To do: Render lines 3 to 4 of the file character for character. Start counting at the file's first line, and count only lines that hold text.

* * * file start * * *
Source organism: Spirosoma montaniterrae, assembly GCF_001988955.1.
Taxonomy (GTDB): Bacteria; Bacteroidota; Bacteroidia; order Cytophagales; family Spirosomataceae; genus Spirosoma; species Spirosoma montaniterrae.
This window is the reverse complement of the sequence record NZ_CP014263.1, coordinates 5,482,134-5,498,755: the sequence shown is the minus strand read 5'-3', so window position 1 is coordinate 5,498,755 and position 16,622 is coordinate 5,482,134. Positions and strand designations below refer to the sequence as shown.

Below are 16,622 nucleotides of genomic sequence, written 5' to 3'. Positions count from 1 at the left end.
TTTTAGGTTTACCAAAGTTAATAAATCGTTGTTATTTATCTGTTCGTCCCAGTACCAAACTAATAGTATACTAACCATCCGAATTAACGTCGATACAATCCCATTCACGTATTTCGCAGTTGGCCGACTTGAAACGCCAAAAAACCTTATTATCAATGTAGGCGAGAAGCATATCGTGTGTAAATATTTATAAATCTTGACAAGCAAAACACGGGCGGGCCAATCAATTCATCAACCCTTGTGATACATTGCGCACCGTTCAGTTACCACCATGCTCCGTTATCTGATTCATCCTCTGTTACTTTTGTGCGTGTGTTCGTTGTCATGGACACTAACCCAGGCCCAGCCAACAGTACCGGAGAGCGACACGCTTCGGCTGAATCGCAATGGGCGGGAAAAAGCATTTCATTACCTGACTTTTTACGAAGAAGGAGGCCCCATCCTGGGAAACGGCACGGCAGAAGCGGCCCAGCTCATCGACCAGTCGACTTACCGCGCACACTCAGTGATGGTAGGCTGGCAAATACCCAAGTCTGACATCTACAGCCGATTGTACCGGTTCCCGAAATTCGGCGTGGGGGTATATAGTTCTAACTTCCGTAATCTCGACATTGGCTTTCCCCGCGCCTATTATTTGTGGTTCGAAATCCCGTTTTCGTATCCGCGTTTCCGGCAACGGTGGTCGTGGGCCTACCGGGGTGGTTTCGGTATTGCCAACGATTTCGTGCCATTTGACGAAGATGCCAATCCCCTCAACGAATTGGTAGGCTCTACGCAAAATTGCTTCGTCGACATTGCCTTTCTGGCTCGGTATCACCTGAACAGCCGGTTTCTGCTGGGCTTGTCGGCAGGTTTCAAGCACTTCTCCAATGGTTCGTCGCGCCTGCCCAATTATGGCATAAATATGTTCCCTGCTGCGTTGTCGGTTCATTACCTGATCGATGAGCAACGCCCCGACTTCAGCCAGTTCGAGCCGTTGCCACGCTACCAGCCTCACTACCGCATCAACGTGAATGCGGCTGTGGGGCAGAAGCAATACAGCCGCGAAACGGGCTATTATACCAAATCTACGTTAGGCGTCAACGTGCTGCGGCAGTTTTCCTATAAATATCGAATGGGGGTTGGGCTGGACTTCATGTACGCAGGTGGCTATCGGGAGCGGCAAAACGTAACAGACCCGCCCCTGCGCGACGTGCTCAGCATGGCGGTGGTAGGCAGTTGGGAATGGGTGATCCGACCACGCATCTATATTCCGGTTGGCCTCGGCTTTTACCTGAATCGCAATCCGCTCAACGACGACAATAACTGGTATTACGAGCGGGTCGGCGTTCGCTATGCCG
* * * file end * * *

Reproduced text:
This window is the reverse complement of the sequence record NZ_CP014263.1, coordinates 5,482,134-5,498,755: the sequence shown is the minus strand read 5'-3', so window position 1 is coordinate 5,498,755 and position 16,622 is coordinate 5,482,134. Positions and strand designations below refer to the sequence as shown.

Below are 16,622 nucleotides of genomic sequence, written 5' to 3'. Positions count from 1 at the left end.